THE HAYES LAW FIRM, 1235 North Loop West, #510, Houston, Texas 77008, www.dhayeslaw.com, phone number: 713-862-2152 or 1-866-332-3567, toll free.
At the SEC Senior Summit, held September 10, 2007 in Washington D.C., the panelist spent some time discussing "phantom fixation" which is a tactic fraudsters use to tempt the investor. In basic terms, the fraudster guarantees that you will make such-and-such an amount of money from your investment. Generally, the promised return is unreasonably high. You recognize this, but are seduced all the same. The broker has clouded your thinking with cleverly crafted speeches that promise the heaven and earth. No pronouncement is too daring: he says he will double and triple your money, turn you into a millionaire within five years, and you want to believe this. The prospect of accumulating riches blinds you to the harsh reality of life. Yet the harsh reality of life is precisely what you need to face. There is no pot of gold at the end of the rainbow, never was. The broker's silver-tongued promises were nothing more than cheap and calculating sales pitch. The broker's promise of riches were in fact an illusion, a mirage, a fantasy, a "phantom." You were the victim of phantom fixation.
Recently, Money-Track, a public-television series, and Investor Protection Trust, an investor education group, joined forces to conduct a survey of U.S. investors. The survey found that 43 percent of U.S. investors would fall for a "guaranteed return" investment scam. It is improper for a broker or financial planner to guarantee a specific rate of return. Such a promise ignores the volatility of the market and creates a false expectation in the investor's mind. Always remember: rates of return fluctuate.
Did your broker promise you an average 10-24% return? It is generally inappropriate to guarantee or promise any particular percentage of return. Brokers will sometimes use this as a ploy. If you want a large annual rate of return on your investments you will have to be aggressively invested. By tricking the customer into agreeing to a large annual return, the broker is justified in placing the customer in overly aggressive and risky positions.
The "Phantom Riches" Tactic--dangling the prospect of wealth, enticing you with something you want but can't have. "These gas wells are guaranteed to produce $6,800 a month in income." There are a number of complicating factors at play which undermine the notion of guaranteed returns: trades may occur, accounts may be assessed fees or interest charged for stock purchased on margin, securities may undergo any of a number of capital events during the month, and cash may be deposited into and/or withdrawn from the account at different times during the month. All of these factors affect the level of return.
Nonetheless, Darla Mercado of InvestmentNews.com reports that "[g]iven the investment swindle scenarios, such as the opportunity to invest in an options-trading system with guaranteed returns of at least 100%, 43% of investors said they would take the bait" See Darla Mercado, 43% Of Investors Are Suckers, Survey Finds, InvestmentNews, May 29, 2007.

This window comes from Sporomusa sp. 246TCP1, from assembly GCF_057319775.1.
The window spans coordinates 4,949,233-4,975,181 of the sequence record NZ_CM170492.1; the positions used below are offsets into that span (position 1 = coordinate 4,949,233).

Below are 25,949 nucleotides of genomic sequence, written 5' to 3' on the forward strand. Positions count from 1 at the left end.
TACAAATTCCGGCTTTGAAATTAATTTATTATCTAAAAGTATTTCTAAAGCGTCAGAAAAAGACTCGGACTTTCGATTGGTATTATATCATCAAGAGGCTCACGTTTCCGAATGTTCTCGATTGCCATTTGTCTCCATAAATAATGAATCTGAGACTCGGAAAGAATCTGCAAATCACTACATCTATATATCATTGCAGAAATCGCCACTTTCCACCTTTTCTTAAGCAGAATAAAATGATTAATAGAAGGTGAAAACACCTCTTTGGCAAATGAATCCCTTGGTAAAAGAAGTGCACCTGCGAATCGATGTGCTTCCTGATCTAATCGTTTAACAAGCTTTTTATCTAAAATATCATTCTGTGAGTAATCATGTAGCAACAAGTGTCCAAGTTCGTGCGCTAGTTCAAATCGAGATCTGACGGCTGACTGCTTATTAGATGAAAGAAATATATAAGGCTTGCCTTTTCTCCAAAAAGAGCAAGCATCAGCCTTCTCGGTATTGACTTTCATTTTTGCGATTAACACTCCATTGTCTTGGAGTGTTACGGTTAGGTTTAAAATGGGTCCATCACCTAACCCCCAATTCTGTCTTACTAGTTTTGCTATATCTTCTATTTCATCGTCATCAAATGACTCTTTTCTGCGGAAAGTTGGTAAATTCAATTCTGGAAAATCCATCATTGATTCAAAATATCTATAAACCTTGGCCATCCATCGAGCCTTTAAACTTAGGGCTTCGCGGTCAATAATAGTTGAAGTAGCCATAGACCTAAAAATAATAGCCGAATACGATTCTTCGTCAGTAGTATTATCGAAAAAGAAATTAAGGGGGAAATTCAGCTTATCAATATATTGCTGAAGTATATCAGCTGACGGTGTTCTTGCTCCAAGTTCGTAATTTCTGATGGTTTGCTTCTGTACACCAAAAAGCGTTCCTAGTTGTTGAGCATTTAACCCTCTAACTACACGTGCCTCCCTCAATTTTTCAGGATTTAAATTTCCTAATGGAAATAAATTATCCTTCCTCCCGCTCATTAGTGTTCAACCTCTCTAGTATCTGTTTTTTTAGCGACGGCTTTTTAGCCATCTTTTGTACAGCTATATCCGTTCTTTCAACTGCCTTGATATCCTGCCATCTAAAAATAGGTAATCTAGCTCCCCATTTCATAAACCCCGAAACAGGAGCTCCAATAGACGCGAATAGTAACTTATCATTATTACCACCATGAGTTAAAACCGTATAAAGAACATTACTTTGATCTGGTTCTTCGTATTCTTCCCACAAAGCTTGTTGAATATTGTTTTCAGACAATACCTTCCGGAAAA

One of the reasons the "phantom riches" or "phantom fixation" tactic hoodwinks investors is that the actual investment product is so difficult to understand. For instance, it is a challenging task to understand the complexities and nuances of certain annuities and insurance products. This is true even for sophisticated and experienced investors. It is doubly challenging in the case of elderly investors. In this regard, senior citizens are particularly vulnerable to broker misconduct, as they are frequently swindled into complex and inappropriate investments which they do not understand.
Investment firms typically defend securities fraud claims by asserting that the investor knew and accepted the risks of an investment strategy. This defense is less compelling in the context of elderly investors, many of whom lack meaningful investment experience or the ability to recoup losses. Moreover, the debilitating effects of a major illness, along with memory loss and disorientation, which come naturally with old age, work to disable the older investor and detract from the older investor's ability to reason or use cognitive judgment.
Nonetheless, a broker may know that an elderly client is in critical health. While the customer is in this vulnerable position, the unethical broker may take advantage of the customer by placing her in an unsuitable, high-commission investment, without properly explaining that the investment is not be in the best interest of her or her family.
Common problem areas include variable annuities and IRA losses. To learn more about variable annuities go to http://www.dhayeslaw.com/index.php?n=2&sn=11 . To learn more about IRA losses, go to http://www.dhayeslaw.com/index.php?n=2&sn=13 . In addition, most state securities departments provide information that is helpful to seniors. For instance, Texas provides a list of 10 tips on how seniors can protect themselves against securities fraud: http://www.texasinvestored.org/10tips.php
THE HAYES LAW FIRM, P.C., www.dhayeslaw.com, 1-866-332-3567 toll free